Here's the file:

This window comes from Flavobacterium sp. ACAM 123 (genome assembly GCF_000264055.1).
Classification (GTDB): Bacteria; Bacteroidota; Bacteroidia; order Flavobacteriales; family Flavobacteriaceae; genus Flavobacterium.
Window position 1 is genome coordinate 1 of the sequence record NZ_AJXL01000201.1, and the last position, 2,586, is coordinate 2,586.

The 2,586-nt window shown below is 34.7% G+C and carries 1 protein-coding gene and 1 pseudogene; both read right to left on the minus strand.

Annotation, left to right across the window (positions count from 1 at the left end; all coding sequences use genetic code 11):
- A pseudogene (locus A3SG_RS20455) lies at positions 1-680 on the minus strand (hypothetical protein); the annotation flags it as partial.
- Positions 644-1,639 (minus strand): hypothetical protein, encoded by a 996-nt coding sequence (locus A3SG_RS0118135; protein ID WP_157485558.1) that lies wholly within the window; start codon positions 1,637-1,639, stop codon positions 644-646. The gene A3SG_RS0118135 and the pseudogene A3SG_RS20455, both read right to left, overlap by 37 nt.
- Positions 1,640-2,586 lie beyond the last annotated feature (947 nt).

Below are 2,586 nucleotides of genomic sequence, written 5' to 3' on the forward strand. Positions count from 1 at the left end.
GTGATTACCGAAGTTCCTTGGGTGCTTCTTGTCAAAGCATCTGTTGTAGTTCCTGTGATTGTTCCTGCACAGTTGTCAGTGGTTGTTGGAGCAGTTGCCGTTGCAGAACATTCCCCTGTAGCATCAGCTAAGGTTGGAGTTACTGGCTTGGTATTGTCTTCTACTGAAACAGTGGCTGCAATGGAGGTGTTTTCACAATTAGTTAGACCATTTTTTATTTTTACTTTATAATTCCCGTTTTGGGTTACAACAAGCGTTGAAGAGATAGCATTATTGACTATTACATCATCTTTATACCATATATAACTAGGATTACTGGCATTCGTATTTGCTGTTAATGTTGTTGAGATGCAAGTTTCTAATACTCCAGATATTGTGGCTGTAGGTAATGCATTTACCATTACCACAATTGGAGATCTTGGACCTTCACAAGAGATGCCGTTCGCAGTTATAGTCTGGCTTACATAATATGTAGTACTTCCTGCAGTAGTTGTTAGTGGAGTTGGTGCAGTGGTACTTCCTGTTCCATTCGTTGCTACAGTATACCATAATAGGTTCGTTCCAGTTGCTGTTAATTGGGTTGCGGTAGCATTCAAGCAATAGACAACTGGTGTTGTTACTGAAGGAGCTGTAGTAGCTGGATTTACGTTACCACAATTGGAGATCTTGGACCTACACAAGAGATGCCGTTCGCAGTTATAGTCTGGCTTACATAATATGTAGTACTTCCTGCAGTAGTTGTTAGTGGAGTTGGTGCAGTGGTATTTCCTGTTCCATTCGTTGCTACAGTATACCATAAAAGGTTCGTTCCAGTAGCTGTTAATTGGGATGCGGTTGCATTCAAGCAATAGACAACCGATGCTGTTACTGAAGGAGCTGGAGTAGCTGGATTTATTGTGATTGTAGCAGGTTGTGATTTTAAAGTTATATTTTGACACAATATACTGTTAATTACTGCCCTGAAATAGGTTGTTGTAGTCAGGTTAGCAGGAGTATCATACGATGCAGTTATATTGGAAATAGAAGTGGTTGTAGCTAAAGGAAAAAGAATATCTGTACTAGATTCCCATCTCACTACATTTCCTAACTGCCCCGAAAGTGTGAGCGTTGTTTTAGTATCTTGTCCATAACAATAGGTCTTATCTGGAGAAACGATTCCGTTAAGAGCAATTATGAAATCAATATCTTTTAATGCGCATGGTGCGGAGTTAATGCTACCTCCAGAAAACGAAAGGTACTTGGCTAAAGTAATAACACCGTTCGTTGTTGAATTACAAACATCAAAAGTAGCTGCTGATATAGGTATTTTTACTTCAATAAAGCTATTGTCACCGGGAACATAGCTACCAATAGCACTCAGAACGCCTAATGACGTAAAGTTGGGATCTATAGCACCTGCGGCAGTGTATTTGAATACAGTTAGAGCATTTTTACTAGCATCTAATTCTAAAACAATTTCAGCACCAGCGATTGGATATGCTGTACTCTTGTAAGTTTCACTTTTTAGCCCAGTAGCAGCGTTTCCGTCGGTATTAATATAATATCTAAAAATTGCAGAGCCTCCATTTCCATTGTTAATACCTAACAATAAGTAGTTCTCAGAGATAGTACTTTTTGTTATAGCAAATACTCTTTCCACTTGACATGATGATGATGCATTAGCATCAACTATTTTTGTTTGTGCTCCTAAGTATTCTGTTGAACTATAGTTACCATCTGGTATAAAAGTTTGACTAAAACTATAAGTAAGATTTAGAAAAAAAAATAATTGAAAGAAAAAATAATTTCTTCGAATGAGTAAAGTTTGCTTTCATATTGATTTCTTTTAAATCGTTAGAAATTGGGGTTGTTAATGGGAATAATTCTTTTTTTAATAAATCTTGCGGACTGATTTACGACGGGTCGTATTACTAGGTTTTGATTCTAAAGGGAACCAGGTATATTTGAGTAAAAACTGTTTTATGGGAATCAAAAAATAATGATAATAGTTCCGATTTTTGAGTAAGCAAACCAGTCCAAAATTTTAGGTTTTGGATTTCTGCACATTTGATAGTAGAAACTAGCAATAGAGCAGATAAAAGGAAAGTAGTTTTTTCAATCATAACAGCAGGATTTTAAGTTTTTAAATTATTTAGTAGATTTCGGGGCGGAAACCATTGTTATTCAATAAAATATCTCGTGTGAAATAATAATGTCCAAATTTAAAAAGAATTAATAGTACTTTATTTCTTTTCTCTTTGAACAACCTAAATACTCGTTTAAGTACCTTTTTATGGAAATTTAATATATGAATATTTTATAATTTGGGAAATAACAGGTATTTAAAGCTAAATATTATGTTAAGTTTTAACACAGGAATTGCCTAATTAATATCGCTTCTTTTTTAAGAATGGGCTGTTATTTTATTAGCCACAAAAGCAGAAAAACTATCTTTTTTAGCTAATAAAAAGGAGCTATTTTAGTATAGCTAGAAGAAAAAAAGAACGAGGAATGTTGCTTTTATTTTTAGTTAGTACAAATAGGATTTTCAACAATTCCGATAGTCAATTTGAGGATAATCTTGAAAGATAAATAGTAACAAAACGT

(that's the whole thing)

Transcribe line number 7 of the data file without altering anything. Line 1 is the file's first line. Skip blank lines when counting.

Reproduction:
- Positions 644-1,639 (minus strand): hypothetical protein, encoded by a 996-nt coding sequence (locus A3SG_RS0118135; protein ID WP_157485558.1) that lies wholly within the window; start codon positions 1,637-1,639, stop codon positions 644-646. The gene A3SG_RS0118135 and the pseudogene A3SG_RS20455, both read right to left, overlap by 37 nt.